Do you know anyone who’s crazy? I don’t mean wild, fun-at-a-party crazy, or angry and yells-a-lot crazy, or quiet and likes-to-be-alone crazy. I’m talking mentally ill, a serious and sometimes tragic illness. Mental illness comes in many forms, with odd names like schizophrenia and bipolar disease. Often, it can be challenging for doctors to diagnose and effectively treat.
I’m an ER doctor, an emergency physician. I worked for many years in a busy emergency room near Seattle where we would treat up to two hundred patients a day. The arrival of patients suffering from mental illness was a common occurrence. In most communities, the ER is where a decompensating mentally ill person first encounters medical care. It is often the only available resource for such patients, especially after hours and on weekends. Primary care doctors and urgent care doctors usually send such patients to the local emergency department. Families bring their loved ones and the police bring people wandering the streets who are not acting right.
We knew the police well in our community. Few days went by, or more often nights, when the police didn’t bring us patients who could no longer take care of themselves, who were out on the streets, being disruptive, or putting themselves in dangerous situations. Often, drugs and alcohol were part of the problem.
Many people suffering from mental illness have delusions. They lose touch with reality, and develop a variety of false beliefs, fears, and hallucinations. Paranoid delusions are common (aliens have landed, there’s a radio in their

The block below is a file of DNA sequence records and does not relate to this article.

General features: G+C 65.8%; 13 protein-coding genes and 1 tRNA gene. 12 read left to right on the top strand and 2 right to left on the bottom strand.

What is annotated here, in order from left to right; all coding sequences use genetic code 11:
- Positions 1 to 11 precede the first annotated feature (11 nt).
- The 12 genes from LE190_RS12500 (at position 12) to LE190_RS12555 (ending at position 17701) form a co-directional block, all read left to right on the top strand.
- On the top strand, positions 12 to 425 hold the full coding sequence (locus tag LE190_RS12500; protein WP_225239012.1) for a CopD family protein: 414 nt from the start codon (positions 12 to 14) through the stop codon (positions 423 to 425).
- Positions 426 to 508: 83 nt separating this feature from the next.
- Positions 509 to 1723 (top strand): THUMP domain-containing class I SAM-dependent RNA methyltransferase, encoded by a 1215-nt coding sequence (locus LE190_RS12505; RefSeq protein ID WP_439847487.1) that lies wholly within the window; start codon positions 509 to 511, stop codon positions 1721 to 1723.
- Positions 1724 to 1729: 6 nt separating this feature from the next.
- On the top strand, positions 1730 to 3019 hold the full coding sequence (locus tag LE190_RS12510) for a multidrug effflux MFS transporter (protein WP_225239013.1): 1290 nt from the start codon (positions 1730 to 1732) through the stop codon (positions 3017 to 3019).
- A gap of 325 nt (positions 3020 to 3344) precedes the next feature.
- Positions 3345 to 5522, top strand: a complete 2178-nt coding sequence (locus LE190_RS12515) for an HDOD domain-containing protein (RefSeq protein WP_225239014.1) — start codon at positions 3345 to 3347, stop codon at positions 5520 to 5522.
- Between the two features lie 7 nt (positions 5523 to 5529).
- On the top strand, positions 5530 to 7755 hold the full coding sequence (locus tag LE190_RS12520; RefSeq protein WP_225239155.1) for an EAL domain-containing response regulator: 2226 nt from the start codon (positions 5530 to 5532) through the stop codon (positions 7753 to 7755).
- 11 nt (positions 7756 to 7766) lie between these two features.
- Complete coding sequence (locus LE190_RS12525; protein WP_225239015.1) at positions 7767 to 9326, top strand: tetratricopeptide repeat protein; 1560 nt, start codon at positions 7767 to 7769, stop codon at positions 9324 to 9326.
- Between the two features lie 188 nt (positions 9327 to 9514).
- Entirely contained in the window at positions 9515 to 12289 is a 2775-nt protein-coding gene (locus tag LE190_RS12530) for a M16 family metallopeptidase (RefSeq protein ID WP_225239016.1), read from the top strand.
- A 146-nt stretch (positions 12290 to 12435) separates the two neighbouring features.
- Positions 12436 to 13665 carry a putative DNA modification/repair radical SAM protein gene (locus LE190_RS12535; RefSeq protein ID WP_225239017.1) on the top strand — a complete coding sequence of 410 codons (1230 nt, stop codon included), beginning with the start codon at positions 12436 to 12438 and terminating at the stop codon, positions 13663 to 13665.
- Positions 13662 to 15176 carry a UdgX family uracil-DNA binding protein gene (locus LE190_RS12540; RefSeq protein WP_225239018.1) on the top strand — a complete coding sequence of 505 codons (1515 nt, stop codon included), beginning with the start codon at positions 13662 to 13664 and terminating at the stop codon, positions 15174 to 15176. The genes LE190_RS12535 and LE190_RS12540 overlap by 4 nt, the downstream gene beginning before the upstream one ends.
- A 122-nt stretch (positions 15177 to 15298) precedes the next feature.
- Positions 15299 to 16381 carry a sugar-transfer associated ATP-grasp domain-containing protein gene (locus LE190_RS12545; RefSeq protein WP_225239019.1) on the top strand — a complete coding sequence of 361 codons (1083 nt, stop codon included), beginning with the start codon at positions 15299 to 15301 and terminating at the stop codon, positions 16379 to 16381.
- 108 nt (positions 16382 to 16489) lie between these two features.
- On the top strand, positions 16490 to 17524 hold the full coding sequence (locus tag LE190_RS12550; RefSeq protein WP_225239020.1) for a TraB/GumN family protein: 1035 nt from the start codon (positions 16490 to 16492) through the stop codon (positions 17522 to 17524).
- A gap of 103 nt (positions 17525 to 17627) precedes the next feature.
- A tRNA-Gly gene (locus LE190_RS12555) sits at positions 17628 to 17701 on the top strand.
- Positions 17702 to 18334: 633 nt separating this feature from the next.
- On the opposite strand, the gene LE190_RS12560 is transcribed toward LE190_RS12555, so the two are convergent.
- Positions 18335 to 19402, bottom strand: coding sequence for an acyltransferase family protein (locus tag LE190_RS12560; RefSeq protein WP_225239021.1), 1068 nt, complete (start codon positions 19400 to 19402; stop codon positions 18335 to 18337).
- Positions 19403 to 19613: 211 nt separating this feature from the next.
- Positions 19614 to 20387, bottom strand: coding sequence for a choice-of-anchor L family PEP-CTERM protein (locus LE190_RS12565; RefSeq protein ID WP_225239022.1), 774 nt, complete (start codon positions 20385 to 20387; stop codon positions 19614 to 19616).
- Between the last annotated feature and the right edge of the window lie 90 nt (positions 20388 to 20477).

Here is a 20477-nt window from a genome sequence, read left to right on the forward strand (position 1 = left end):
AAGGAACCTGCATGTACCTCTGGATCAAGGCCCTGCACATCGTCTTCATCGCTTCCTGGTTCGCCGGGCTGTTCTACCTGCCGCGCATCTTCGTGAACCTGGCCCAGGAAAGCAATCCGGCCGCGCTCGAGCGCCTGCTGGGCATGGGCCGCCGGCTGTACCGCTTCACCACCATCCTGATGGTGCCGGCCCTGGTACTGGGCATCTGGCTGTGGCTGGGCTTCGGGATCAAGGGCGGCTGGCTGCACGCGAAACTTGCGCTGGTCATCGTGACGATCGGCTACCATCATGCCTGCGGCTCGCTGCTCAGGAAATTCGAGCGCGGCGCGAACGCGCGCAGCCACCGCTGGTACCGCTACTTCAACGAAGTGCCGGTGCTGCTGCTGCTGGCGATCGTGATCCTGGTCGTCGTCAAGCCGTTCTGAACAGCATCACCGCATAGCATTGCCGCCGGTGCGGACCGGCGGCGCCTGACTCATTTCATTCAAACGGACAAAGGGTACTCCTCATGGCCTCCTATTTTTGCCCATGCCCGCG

head and someone is controlling them, the devil is after them, etc.). They hear things, voices telling them to kill themselves, the belief that horrible insects keep buzzing around their head, and worse.
Such false thoughts and feelings are very real to these suffering souls and no amount of persuasion will change their minds.
Heartbeat is my exploration of such a descent into madness, the story of an ER doctor, Leon Mendel, who finds himself becoming delusional. He suffers from Brief Reactive Psychosis, an impairment that can occur in otherwise normal people under extreme stress.
It is a time of great emotional trauma in his personal life, which compounds the stress of working in an inner city trauma center. He begins hearing the voice of his twin brother who died in an accident at age six.
Leon becomes preoccupied with thoughts of his twin and the lingering death he suffered. As Leon has to deal with particularly difficult patient situations in the ER, his feelings of fear and depression grow. He begins hallucinating;
experiencing more than voices. Soon he is no longer able to hide his situation from his colleagues…
Written in the first person, present tense, the book brings the reader deep inside this delusional mind, exploring what this means to an otherwise high functioning, intelligent character.
Leon meets the mother of a young patient who recognizes his illness, and reaches out to help him. Theirs is an unlikely relationship. She suffers herself from alcoholism, and struggles with its ramifications, both emotional and physical. This, too, is a disease familiar to all ER doctors, with its myriad ramifications. But, she is otherwise a uniquely sensitive woman with her own challenging past.
As their relationship deepens she is able to help Leon work out the current dilemmas of his personal life, as well as explore and resolve the misplaced guilt and hidden memories of his childhood.
Heartbeat is also inspired by my hope to bring to life, for the reader, the workings of an inner city emergency department, the kind but determined people who work there, and the constant challenges they face. Heartbeat is a psychological drama, an adventure of the mind, a medical thriller, and a unique love story.
Samuel Finn is a retired emergency physician living in Seattle. He grew up in Dayton, Ohio, and attended medical school in Cincinnati, where Heartbeat takes place. He is currently writing a science fiction series.
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